Longitudinal Associations between Police Harassment and Experiences of Violence among Black Men Who Have Sex with Men in Six US Cities: the HPTN 061 Study

Jonathan Feelemyer, Dustin T. Duncan, Typhanye V. Dyer, Amanda Geller, Joy D. Scheidell, Kailyn E. Young, Charles M. Cleland, Rodman E. Turpin, Russell A. Brewer, Christopher Hucks-Ortiz, Medha Mazumdar, Kenneth H. Mayer, Maria R. Khan

Research output: Contribution to journalArticlepeer-review

Abstract

Interactions with the police may result in police brutality, particularly for people of color. Black men who have sex with men (BMSM) face disproportionate risk of police contact and may experience elevated violence risk. We measured longitudinal associations between discriminatory police harassment (DPH) and subsequent risk of a range of interpersonal violence experiences, including intimate partner violence (IPV). In this study, we estimated associations between DPH motivated by racism, homophobia, or both, and subsequent violent experiences (being physically harassed, hit, threatened with weapons, and intimate partner violence) among BMSM. Bivariate and multivariable regression analyses were used to control for demographic and behavioral factors. Among 1160 BMSM included at 12-month follow-up, experiencing DPH motivated by racism and homophobia was associated with over four times the odds of being threatened with violence (AOR 4.85, 95% CI 3.20, 7.33), four times the odds of or experiencing violence defined as being punched, kicked, or beaten, or having an object thrown at them (AOR 4.51, 95% CI 2.82, 7.19), and nearly three times the odds of physical partner abuse (AOR 3.49, 95% CI 1.69, 7.19). Findings suggest that for BMSM, DPH is associated with the threat and experience of violence, with a dose-response relationship between DPH motivated by one or more causes. Given that BMSM are a population particularly vulnerable to both police harassment related to race and sexual orientation and violence coupled with stigma, additional research evaluating mechanisms linking these associations is needed in order to develop additional supportive interventions.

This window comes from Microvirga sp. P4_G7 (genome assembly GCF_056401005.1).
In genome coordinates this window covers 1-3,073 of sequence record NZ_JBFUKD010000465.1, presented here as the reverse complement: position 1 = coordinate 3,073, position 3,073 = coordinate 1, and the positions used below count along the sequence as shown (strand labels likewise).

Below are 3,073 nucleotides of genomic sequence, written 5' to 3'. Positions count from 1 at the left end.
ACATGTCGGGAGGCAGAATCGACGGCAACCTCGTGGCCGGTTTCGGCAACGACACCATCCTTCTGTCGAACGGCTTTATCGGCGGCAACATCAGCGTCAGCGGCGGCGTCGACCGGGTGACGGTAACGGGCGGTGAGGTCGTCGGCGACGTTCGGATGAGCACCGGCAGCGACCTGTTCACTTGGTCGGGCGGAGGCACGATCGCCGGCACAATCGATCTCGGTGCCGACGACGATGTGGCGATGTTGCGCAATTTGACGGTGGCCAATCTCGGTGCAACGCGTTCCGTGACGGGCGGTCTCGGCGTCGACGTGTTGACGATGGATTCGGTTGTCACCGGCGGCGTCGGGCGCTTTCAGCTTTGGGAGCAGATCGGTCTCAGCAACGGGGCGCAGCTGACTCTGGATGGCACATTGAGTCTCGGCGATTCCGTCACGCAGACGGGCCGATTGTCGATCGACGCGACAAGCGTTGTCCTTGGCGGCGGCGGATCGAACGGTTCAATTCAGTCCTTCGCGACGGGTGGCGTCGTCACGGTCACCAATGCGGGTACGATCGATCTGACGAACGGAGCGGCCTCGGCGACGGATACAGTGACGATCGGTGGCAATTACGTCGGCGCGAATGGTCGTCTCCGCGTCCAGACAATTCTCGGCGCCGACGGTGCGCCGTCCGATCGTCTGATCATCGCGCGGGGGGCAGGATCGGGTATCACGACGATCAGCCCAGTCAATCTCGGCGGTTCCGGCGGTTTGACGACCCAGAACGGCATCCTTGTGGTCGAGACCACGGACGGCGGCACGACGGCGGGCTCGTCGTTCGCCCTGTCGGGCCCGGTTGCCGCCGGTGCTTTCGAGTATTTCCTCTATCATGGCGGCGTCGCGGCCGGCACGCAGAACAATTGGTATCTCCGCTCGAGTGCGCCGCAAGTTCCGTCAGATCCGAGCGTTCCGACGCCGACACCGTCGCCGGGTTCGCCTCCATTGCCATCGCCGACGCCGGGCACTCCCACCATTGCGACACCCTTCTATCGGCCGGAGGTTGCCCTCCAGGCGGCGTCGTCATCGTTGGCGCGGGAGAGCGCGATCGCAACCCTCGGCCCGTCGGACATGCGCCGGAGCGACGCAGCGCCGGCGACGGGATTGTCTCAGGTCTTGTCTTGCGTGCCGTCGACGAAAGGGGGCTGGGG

Original languageEnglish (US)
Pages (from-to)172-182
Number of pages11
JournalJournal of Urban Health
Volume98
Issue number2
DOIs
StatePublished - Apr 2021

Keywords

  • Men who have sex with men (MSM)
  • Police harassment
  • Violence

ASJC Scopus subject areas

  • Health(social science)
  • Urban Studies
  • Public Health, Environmental and Occupational Health

Fingerprint

Dive into the research topics of 'Longitudinal Associations between Police Harassment and Experiences of Violence among Black Men Who Have Sex with Men in Six US Cities: the HPTN 061 Study'. Together they form a unique fingerprint.

Cite this